Friday, June 23, 2023

Setting the Scene for the Next Episode

From the top of the Butte du Lion looking southeast

From the top of the Butte du Lion looking south

While the view from atop the Butte du Lion is truly impressive, its construction destroyed a large portion of the battlefield. Upon seeing it, the Duke of Wellington allegedly commented,

"They have altered my field of battle!"

The Butte du Lion
And so they did, the map below shows roughly the centerline of where they dug up the earth to build the mound.

The red line marks the lane atop Wellington's ridge, the soil to construct the mound came from this area.
(Source Edited)
The road in the photo preceding the map shows that road today. It looks nothing like it did in 1815. Then the road was sunken along its length (much like Bloody Lane at Antietam), likely to a depth varying from two to six feet along its length. It was a difficult, and somewhat unexpected obstacle to French infantry and cavalry on the 18th of June

Though it was nowhere near as precipitous as described by Victor Hugo and depicted in the following painting ...

El barranco de Waterloo¹
Ulpiano Checa
The full map of the field in 1815.
(Click to embiggen)
Those views from the top of the mound are important for the next part in my Waterloo series. The series of multiple great French cavalry charges on the afternoon of the 18th of June, which involved upwards of 9,000 men on horseback (accounts vary).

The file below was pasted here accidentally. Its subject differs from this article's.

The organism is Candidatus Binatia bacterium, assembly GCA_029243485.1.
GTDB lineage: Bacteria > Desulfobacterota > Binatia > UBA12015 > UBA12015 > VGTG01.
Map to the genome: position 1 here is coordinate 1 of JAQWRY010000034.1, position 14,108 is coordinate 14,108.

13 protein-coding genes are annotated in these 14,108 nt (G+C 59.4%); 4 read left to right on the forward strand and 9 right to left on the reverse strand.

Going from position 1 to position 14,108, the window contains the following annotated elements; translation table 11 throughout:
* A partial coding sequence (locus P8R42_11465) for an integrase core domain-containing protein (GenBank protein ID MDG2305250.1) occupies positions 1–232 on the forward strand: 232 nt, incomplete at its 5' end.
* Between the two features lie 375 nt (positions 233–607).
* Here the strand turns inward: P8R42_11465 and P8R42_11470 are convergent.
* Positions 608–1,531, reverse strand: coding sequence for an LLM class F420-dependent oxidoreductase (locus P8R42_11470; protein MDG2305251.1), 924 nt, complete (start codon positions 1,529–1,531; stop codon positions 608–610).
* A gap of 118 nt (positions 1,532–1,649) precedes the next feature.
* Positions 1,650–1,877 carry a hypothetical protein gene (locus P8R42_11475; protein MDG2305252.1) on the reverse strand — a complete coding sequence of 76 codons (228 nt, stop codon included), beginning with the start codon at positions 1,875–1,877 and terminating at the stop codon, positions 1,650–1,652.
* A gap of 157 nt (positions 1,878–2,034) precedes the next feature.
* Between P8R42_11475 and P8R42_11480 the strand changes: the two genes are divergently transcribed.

Many authors have tried to count the charges which happened, some say as many as seven to nine, some as few as three or four. A number of French accounts speak of the cavalry "occupying" the British positions atop the plateau and having "captured" upwards of sixty British cannon. They almost make it sound as if they won the battle, only to lose because of a lack of infantry to hold the ground.

In reality, they overran the British gun positions, driving the gunners back to the infantry squares for protection. But different people in different places, all viewing the exact same event, will have almost as many descriptions, most varying quite a bit from each other, as there are witnesses.

A man on a horse, struggling up a slope in the mud, being shot at, engulfed in powder smoke will have a somewhat different perspective of things than an infantrymen kneeling in the ranks, holding his musket and bayonet out to dissuade that cavalryman from skewering him and his mates! All the while covered by the same powder smoke while being pounded by French artillery in the intervals between charges.

Also note the lay of the land in those views from the Butte du Lion, while technically speaking the two armies occupied "ridges" facing each other, it wasn't nearly as precipitous as you might think. However, it was fairly steep and with all the mud in the fields, it was a fairly tiring thing to trudge from one side to the other.

The dips and folds in the ground aren't really that perceptible from some points on the field. As you can see below, looking from La Haye Sainte to the south, towards La Belle Alliance (Napoleon's field HQ) you can see that there appears to be quite a dip there!

While the photo perspective makes it look a bit steeper than it really is, not by much. Compare it to the photo from the top of the Butte du Lion looking towards the southeast. La Haye Sainte is to to the viewer's left, La Belle Alliance to the right.

Looking south from next to La Haye Sainte